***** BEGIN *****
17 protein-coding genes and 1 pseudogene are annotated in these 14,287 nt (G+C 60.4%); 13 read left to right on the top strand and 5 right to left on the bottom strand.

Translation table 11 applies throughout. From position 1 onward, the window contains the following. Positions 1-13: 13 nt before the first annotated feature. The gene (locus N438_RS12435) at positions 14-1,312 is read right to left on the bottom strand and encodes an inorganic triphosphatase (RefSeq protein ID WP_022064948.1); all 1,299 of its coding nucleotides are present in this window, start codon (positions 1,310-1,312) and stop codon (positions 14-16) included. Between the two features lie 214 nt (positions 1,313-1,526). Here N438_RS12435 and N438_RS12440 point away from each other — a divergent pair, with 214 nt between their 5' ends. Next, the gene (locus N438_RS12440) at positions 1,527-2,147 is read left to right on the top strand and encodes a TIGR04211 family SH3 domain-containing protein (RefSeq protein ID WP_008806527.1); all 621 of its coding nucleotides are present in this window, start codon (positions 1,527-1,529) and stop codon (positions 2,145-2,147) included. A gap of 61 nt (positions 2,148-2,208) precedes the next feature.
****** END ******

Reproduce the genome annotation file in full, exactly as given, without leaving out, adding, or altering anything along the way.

17 protein-coding genes and 1 pseudogene are annotated in these 14,287 nt (G+C 60.4%); 13 read left to right on the top strand and 5 right to left on the bottom strand.

Translation table 11 applies throughout. From position 1 onward, the window contains the following. Positions 1-13: 13 nt before the first annotated feature. The gene (locus N438_RS12435) at positions 14-1,312 is read right to left on the bottom strand and encodes an inorganic triphosphatase (RefSeq protein ID WP_022064948.1); all 1,299 of its coding nucleotides are present in this window, start codon (positions 1,310-1,312) and stop codon (positions 14-16) included. Between the two features lie 214 nt (positions 1,313-1,526). Here N438_RS12435 and N438_RS12440 point away from each other — a divergent pair, with 214 nt between their 5' ends. Next, the gene (locus N438_RS12440) at positions 1,527-2,147 is read left to right on the top strand and encodes a TIGR04211 family SH3 domain-containing protein (RefSeq protein ID WP_008806527.1); all 621 of its coding nucleotides are present in this window, start codon (positions 1,527-1,529) and stop codon (positions 2,145-2,147) included. A gap of 61 nt (positions 2,148-2,208) precedes the next feature.